Caregiving can last for many years. Caregivers set their own lives aside to care for someone else. When that person dies, caregivers have to figure out what to do with their lives now. There is no preparation for this transition. Generally you are so busy caregiving, and life changed so long ago, that there has not been time nor energy or even the psychological will to think about what comes next. Here are some tips that might help you during this time:
Before you or a loved one is faced with a life limiting illness or cognitive impairment, it is important to have completed the legal paperwork necessary for estate planning. Unfortunately, this often not the case, and family is trying to get the necessary legal documents completed under difficult circumstances, such as cognitive impairment, where someone is no longer able to manage his/her affairs or a medical crisis. (see Tip Sheet: Making Decisions: What Are Your Important Papers)
When someone is no longer able to handle his or her own financial or personal affairs, the court can appoint an individual or professional to act on behalf of the incapacitated person. When a minor child is involved, it is generally called a guardianship. When an adult needs someone, it is called a conservatorship. However, states define these terms differently and you need to consult an attorney in your state to determine what the law is.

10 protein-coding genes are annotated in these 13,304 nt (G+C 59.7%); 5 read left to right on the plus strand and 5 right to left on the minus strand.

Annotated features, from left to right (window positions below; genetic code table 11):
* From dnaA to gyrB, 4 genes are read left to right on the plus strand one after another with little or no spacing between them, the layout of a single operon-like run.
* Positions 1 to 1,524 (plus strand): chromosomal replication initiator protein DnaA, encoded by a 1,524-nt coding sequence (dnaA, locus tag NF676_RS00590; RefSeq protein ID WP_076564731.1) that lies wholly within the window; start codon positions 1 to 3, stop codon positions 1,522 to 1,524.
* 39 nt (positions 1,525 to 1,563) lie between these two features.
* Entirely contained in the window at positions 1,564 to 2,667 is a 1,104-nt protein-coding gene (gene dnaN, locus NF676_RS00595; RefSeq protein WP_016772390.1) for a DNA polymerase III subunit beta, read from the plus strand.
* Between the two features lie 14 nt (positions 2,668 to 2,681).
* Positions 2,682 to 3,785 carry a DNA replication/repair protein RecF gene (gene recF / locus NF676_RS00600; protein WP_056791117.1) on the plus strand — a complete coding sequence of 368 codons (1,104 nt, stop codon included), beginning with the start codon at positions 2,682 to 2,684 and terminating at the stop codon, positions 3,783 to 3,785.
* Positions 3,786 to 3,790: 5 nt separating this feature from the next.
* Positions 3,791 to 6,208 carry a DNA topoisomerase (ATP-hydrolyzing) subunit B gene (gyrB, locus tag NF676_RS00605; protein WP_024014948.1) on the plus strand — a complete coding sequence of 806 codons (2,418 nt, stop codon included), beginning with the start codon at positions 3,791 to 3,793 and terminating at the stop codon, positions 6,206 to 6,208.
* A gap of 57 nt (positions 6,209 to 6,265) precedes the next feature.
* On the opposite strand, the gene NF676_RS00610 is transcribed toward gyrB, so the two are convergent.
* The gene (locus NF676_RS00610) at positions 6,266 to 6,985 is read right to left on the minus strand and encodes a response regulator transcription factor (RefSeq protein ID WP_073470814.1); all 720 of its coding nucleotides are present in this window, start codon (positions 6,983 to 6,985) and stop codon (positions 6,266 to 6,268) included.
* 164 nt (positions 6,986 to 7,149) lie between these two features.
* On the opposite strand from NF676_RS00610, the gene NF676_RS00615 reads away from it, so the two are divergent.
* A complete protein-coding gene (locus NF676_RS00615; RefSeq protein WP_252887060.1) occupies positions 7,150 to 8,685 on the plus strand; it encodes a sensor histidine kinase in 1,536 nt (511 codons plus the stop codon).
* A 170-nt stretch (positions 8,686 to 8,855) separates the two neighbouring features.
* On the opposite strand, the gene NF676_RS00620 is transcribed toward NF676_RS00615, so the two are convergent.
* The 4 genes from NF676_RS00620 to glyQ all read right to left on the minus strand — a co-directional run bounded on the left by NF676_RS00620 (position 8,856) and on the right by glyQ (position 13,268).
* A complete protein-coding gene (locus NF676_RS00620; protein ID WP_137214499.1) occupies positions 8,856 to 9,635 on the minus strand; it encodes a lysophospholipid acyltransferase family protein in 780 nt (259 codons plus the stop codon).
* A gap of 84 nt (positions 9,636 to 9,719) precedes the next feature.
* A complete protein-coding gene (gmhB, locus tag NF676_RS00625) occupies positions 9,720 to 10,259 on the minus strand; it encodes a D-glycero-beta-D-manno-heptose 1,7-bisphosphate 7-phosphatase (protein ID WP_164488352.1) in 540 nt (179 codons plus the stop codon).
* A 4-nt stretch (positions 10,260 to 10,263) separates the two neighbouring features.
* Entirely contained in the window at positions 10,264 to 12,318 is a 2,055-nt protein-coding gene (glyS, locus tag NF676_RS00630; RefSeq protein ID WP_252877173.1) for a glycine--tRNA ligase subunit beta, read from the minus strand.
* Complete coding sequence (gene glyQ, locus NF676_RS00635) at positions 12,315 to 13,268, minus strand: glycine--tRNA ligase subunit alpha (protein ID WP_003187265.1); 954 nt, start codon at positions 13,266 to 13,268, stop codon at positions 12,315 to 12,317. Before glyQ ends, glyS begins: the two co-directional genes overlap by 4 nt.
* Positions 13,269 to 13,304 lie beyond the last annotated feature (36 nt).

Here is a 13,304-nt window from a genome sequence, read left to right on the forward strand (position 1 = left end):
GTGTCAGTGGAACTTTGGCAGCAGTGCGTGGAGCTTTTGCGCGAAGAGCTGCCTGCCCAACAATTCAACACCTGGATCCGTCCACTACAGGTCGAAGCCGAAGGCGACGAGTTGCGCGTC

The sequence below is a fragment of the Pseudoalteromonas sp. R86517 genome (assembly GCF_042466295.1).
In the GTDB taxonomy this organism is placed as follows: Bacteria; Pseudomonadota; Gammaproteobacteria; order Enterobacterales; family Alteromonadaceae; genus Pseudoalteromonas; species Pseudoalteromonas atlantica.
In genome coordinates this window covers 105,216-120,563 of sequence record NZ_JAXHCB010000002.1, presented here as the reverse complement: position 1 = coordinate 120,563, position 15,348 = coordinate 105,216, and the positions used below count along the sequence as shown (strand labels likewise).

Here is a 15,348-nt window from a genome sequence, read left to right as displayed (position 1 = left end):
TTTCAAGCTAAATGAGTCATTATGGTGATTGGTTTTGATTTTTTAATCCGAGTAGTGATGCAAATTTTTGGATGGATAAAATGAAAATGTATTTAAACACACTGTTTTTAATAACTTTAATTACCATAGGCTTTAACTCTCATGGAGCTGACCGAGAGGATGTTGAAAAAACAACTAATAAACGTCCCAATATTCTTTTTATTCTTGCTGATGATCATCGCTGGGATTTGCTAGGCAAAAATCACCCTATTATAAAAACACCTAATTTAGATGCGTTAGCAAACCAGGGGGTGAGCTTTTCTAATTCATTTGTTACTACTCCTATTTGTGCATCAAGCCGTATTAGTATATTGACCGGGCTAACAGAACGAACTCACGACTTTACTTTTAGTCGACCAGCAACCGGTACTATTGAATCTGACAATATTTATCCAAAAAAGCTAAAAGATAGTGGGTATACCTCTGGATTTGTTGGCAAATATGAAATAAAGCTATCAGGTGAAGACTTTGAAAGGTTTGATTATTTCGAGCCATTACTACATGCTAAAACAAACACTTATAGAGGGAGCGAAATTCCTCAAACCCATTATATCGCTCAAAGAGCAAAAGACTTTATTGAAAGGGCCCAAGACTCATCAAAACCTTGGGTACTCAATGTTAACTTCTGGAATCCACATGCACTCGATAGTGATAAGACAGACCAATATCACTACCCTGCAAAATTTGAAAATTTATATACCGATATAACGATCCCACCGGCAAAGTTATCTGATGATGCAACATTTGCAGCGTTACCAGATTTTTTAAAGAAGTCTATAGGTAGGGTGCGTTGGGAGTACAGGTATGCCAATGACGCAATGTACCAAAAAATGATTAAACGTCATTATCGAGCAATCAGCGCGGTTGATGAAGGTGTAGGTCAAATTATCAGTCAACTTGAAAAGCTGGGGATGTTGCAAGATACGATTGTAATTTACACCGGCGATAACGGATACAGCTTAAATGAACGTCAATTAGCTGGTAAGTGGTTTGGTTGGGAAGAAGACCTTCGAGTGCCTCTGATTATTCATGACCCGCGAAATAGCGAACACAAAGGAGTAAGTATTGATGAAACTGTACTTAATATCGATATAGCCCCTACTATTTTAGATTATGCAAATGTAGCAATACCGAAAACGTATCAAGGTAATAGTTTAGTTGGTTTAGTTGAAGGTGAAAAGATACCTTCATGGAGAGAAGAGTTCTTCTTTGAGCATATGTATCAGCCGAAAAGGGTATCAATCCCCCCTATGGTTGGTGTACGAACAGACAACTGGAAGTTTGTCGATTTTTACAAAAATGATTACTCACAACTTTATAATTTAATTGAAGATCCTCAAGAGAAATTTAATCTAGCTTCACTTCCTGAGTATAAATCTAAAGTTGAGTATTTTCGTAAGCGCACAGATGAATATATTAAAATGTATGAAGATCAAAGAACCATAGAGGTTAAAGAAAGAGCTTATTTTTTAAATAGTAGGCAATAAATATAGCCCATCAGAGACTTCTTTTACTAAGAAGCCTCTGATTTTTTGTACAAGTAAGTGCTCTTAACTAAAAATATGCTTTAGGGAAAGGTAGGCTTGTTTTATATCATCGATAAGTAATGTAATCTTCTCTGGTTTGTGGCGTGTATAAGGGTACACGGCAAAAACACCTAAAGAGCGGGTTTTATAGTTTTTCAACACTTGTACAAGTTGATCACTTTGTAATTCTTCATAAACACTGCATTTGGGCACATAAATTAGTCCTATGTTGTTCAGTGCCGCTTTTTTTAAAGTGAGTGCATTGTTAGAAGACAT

The Advance Health Care Directive (ADHC) allows you to appoint someone (health care agent, attorney-in-fact, proxy or surrogate) to make a decision for you if you can not speak for yourself. It is also called the Durable Power of Attorney for Health Care, Natural Death Act, Directive to Physicians or a Living Will. (The living will is slightly different; check on what is recognized in your state.) Every state recognizes the ADHC, but states have their own forms, as laws vary from state to state.
As you face aging and the need to make plans for your future, you face having to make decisions about many aspects of your lives. These legal and health care decisions not only protect you from others making decisions for your care that you do not want, they also protect family and loved ones by giving them guidance in the care that you would like to receive. After completing all the legal paperwork, the next step is to sit down and talk to family about the decisions you have made and why.
The intervention assists caregivers in finding meaning, purpose and value during the end-of-life caregiving experience.
Suncoast Hospice is the nation's largest not-for-profit, community-based provider of hospice and palliative care. The Hospice provides care for tens of thousands of people annually, and leads innovative service delivery, social change advocacy, technology development and other end-of-life initiatives.
Long-term effects of bereavement and caregiver intervention on dementia caregiver depressive symptoms
Citation Haley, W., Bergman, E.J., Roth, D.L., McVie, T., Gaugler, J.E., & Mittelman, M, S. (2008). Long-term effects of bereavement and caregiver intervention on dementia caregiver depressive symptoms. The Gerontologist, 48(6), 732-740
Purpose The purpose of this study was to examine the joint effects of bereavement and caregiver intervention on caregiver depressive symptoms.
I was 19 years old when my Mom was diagnosed with Metastatic Small Cell Lung Cancer, which had a low survival rate. I was in my second semester of college so the idea of caregiving was not exactly making sense to me. Who is a caregiver at the age of 20? That’s for older people!